Can you guess how old the Watford Palace Theatre is? Here’s a clue, it withstood both world wars.

The theatre, which looks very different today to how it once did, was built in 1908.

Artistic director and chief executive Brigid Larmour said: “This beautiful Edwardian Grade II theatre was built to provide quality entertainment for the residents of Watford and 110 years on this hasn’t changed. Each year we welcome tens of thousands of Watford residents through our doors and we look forward to welcoming thousands more over the coming years.”

Brigid, who was born in north London, studied French at the University of Caen in Normandy, France, before taking a degree in economics and English at King’s College, Cambridge.

In her final year at Cambridge, Brigid directed the Jacobean ‘protofeminist’ comedy The Roaring Girl at the Edinburgh Festival with the Cambridge Mummers. The cast included Annabel Arden, Simon McBurney and Stephen Fry. The production was a hit, with excellent reviews, and attracted the attention of the Royal Shakespeare Company (RSC).

Brigid joined the RSC in 1982 as their youngest ever assistant director, and the play was brought back into the professional repertoire in an RSC production starring Helen Mirren the following year.

She went on to work across the UK and America in regional theatre and London’s West End, as well as training as a studio director for TV.

She has been with the theatre on Clarendon Road for 12 years and tries to ensure women and people from all ethnic backgrounds are represented.

“I enjoy a theatre which reflects who we are,” she explains. “It’s not rocket science and it’s not meeting quotas, just across the season try and make sure that the stage looks like the town.”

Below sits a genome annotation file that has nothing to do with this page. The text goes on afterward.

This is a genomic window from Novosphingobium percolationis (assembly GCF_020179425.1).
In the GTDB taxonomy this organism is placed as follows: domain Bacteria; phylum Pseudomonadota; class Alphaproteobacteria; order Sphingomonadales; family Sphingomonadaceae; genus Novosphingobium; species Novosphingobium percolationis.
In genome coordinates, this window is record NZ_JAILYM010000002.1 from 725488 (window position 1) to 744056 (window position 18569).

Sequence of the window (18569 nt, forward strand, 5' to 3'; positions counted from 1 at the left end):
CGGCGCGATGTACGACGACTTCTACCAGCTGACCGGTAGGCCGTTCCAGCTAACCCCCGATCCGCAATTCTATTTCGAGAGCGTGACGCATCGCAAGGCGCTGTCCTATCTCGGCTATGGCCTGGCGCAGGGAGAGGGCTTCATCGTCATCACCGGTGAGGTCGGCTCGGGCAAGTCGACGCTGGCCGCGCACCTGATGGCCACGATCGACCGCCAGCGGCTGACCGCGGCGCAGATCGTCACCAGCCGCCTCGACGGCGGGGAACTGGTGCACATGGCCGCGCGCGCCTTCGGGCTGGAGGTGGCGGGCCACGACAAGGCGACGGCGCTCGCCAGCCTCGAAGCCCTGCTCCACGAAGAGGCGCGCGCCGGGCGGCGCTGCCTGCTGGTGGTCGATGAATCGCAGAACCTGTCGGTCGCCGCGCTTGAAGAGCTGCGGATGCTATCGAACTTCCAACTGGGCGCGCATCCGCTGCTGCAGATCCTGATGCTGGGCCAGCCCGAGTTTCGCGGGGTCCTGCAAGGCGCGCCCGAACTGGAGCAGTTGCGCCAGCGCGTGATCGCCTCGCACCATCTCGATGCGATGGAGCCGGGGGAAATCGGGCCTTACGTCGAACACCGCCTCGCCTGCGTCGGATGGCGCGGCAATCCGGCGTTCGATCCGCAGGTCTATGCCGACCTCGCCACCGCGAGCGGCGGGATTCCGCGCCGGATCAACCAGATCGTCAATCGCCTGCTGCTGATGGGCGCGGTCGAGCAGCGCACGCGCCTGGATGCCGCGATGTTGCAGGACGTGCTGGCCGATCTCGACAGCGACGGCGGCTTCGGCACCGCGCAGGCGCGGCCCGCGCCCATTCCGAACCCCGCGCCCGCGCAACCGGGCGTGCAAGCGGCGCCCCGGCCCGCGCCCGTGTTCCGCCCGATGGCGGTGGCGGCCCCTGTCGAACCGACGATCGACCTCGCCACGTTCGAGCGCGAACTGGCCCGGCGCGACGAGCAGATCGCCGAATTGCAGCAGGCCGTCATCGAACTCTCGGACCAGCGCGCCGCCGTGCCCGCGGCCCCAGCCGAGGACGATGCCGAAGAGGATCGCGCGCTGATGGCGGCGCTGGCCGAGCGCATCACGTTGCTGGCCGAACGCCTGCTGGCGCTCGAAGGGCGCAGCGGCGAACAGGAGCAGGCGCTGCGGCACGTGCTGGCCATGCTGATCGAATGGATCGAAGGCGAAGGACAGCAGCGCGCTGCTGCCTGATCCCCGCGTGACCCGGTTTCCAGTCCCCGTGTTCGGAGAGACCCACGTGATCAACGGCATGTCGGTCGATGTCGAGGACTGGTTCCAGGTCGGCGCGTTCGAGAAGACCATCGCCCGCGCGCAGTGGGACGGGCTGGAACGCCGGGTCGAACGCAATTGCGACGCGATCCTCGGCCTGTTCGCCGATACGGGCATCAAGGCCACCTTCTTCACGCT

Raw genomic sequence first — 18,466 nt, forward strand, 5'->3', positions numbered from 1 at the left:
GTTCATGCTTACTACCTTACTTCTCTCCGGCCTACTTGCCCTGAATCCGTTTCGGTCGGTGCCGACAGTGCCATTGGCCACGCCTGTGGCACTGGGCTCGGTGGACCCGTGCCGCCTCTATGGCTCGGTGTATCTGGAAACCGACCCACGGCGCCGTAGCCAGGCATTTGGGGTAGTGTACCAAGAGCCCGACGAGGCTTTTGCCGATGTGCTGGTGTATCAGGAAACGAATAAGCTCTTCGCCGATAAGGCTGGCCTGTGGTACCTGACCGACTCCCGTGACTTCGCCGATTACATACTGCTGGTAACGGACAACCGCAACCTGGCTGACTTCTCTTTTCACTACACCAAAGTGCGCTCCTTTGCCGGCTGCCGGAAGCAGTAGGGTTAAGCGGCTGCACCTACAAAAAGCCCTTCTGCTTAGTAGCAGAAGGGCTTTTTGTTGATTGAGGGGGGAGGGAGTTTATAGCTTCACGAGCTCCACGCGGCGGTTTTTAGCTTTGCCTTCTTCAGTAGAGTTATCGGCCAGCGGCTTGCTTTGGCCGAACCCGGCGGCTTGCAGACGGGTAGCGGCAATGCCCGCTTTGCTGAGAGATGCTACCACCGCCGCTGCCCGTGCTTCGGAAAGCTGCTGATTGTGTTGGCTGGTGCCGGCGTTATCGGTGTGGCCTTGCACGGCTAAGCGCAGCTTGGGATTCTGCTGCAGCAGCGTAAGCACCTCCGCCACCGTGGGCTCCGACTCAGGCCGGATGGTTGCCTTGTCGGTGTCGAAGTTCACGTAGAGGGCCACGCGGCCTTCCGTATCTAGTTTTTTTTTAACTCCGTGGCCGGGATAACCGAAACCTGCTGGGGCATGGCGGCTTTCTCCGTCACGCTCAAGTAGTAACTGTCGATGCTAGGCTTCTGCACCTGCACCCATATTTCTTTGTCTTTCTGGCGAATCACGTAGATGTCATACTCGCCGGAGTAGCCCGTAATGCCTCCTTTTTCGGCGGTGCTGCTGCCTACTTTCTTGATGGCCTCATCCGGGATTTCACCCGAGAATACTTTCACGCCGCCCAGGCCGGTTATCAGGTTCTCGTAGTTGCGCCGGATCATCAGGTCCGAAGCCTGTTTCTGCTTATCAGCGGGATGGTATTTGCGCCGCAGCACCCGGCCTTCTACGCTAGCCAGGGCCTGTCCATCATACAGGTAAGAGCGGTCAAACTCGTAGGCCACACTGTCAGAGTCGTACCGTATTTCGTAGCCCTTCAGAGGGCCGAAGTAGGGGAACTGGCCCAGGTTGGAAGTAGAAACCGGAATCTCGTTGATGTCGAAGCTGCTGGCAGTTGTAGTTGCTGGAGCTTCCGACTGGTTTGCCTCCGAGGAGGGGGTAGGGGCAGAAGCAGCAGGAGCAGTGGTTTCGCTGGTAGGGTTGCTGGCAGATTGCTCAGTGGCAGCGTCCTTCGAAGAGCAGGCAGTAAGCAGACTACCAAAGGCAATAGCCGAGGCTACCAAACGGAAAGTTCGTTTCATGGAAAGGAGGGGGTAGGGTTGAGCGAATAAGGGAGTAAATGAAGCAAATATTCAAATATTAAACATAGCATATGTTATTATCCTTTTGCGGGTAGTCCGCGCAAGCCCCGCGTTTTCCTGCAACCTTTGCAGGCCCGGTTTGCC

At the heart of the theatre’s mission is that everyone is welcome. They aim to inspire and entertain through inventive, ambitious and inclusive drama, new plays, musicals, dance and family shows; free outdoor festivals; diverse stand-up; and a much-loved traditional pantomime.

They also encourage and support new talent, and seek to celebrate and develop creativity and skill in the community and young people.

As well as its own productions the Watford Palace Theatre works with tiata fahodzi, a theatre company who seek to illuminate the experience of the African diaspora in Britain today, and Rifco, who aim to reflect and celebrates contemporary British Asian experience and culture.

She explains: “I want our stage to look like Watford. You need everybody to feel that they’re welcome and there’s something they can relate to.”

The progression of their work takes this endeavour far beyond Watford. Shows and home grown talent have toured nationally and internationally, been seen on BBC iPlayer, won awards and transferred to the West End.

Upcoming Watford Palace productions

Dishoom! September 12 to 22

Summer 1978, Simon and his friends should be looking forward to leaving school, but the National Front are on the streets, Simon's Bibi is ashamed of him and his Dad spends his life hiding in the pub.

When Simon's cousin Baljit comes to stay, she introduces him to the Bollywood classic, Sholay. Inspired by the film’s dynamic duo, Jai and Veeru, Simon and Baljit find their inner superheroes and set out to change their world forever.

From the producers of Miss Meena & the Masala Queens, The Deranged Marriage and Britain’s Got Bhangra, Rifco Theatre Company and Watford Palace Theatre with Oldham Coliseum Theatre present a new play about friendship and courage.

Much Ado About Nothing, October 4 to 27

Beatrice and Benedick love to hate each other, but their friends suspect them of deeper feelings... War hero Claudio is madly in love with Beatrice’s pretty young cousin, but how well does he really know her?

Set at the height of the Battle of Britain, our affectionate homage to the servicewomen of World War Two is a playful response to the all-male productions of Shakespeare’s own time.

The Witches, November 2 to 4

Hertfordshire County Youth Theatre presents this Roald Dahl classic, adapted by David Wood.

Can you help Watford Palace Theatre identify Watford’s Wanted Witches by drawing what you think a real witch looks like? They need all the help we can get to find the witches before the performance.

Jack and the Beanstalk, December 5 until January 5

A lavish spectacle with live musicians on stage, sets and costumes, song, dance and slapstick, performed by a company of new faces and Palace favourites.